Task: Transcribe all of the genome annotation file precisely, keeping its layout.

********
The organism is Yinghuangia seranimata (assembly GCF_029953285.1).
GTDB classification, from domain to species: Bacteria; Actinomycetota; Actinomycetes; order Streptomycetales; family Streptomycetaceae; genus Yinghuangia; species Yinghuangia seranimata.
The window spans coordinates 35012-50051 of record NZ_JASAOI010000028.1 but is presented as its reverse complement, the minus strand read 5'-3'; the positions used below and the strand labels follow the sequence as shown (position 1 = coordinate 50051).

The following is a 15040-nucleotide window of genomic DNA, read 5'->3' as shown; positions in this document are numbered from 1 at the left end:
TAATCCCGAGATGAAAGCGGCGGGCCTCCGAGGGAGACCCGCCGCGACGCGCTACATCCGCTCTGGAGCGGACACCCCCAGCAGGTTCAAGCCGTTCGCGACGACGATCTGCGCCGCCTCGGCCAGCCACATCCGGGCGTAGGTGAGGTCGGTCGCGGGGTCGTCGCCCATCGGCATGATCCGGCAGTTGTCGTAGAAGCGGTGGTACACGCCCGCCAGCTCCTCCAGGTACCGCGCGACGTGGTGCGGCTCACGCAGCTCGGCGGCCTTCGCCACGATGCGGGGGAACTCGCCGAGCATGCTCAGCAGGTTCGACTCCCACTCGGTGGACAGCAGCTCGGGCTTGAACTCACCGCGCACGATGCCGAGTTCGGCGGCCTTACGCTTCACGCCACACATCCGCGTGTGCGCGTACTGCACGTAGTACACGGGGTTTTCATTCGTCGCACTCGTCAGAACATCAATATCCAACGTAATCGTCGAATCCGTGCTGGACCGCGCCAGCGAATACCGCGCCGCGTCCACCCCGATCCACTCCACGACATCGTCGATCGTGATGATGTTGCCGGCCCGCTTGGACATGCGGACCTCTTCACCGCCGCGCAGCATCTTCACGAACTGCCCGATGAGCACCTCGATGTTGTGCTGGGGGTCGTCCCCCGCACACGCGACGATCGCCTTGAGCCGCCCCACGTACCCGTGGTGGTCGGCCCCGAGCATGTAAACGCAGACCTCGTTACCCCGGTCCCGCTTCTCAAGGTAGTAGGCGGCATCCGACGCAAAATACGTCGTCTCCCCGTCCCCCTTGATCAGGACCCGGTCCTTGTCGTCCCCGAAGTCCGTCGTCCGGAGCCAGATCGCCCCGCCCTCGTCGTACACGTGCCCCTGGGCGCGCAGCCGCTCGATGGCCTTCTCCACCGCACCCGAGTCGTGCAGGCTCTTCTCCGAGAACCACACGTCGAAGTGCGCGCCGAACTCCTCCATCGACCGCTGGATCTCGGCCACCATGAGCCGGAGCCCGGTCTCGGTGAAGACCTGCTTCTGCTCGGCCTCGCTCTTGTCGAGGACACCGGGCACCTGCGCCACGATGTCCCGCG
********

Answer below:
The organism is Yinghuangia seranimata (assembly GCF_029953285.1).
GTDB classification, from domain to species: Bacteria; Actinomycetota; Actinomycetes; order Streptomycetales; family Streptomycetaceae; genus Yinghuangia; species Yinghuangia seranimata.
The window spans coordinates 35012-50051 of record NZ_JASAOI010000028.1 but is presented as its reverse complement, the minus strand read 5'-3'; the positions used below and the strand labels follow the sequence as shown (position 1 = coordinate 50051).

The following is a 15040-nucleotide window of genomic DNA, read 5'->3' as shown; positions in this document are numbered from 1 at the left end:
TAATCCCGAGATGAAAGCGGCGGGCCTCCGAGGGAGACCCGCCGCGACGCGCTACATCCGCTCTGGAGCGGACACCCCCAGCAGGTTCAAGCCGTTCGCGACGACGATCTGCGCCGCCTCGGCCAGCCACATCCGGGCGTAGGTGAGGTCGGTCGCGGGGTCGTCGCCCATCGGCATGATCCGGCAGTTGTCGTAGAAGCGGTGGTACACGCCCGCCAGCTCCTCCAGGTACCGCGCGACGTGGTGCGGCTCACGCAGCTCGGCGGCCTTCGCCACGATGCGGGGGAACTCGCCGAGCATGCTCAGCAGGTTCGACTCCCACTCGGTGGACAGCAGCTCGGGCTTGAACTCACCGCGCACGATGCCGAGTTCGGCGGCCTTACGCTTCACGCCACACATCCGCGTGTGCGCGTACTGCACGTAGTACACGGGGTTTTCATTCGTCGCACTCGTCAGAACATCAATATCCAACGTAATCGTCGAATCCGTGCTGGACCGCGCCAGCGAATACCGCGCCGCGTCCACCCCGATCCACTCCACGACATCGTCGATCGTGATGATGTTGCCGGCCCGCTTGGACATGCGGACCTCTTCACCGCCGCGCAGCATCTTCACGAACTGCCCGATGAGCACCTCGATGTTGTGCTGGGGGTCGTCCCCCGCACACGCGACGATCGCCTTGAGCCGCCCCACGTACCCGTGGTGGTCGGCCCCGAGCATGTAAACGCAGACCTCGTTACCCCGGTCCCGCTTCTCAAGGTAGTAGGCGGCATCCGACGCAAAATACGTCGTCTCCCCGTCCCCCTTGATCAGGACCCGGTCCTTGTCGTCCCCGAAGTCCGTCGTCCGGAGCCAGATCGCCCCGCCCTCGTCGTACACGTGCCCCTGGGCGCGCAGCCGCTCGATGGCCTTCTCCACCGCACCCGAGTCGTGCAGGCTCTTCTCCGAGAACCACACGTCGAAGTGCGCGCCGAACTCCTCCATCGACCGCTGGATCTCGGCCACCATGAGCCGGAGCCCGGTCTCGGTGAAGACCTGCTTCTGCTCGGCCTCGCTCTTGTCGAGGACACCGGGCACCTGCGCCACGATGTCCCGCG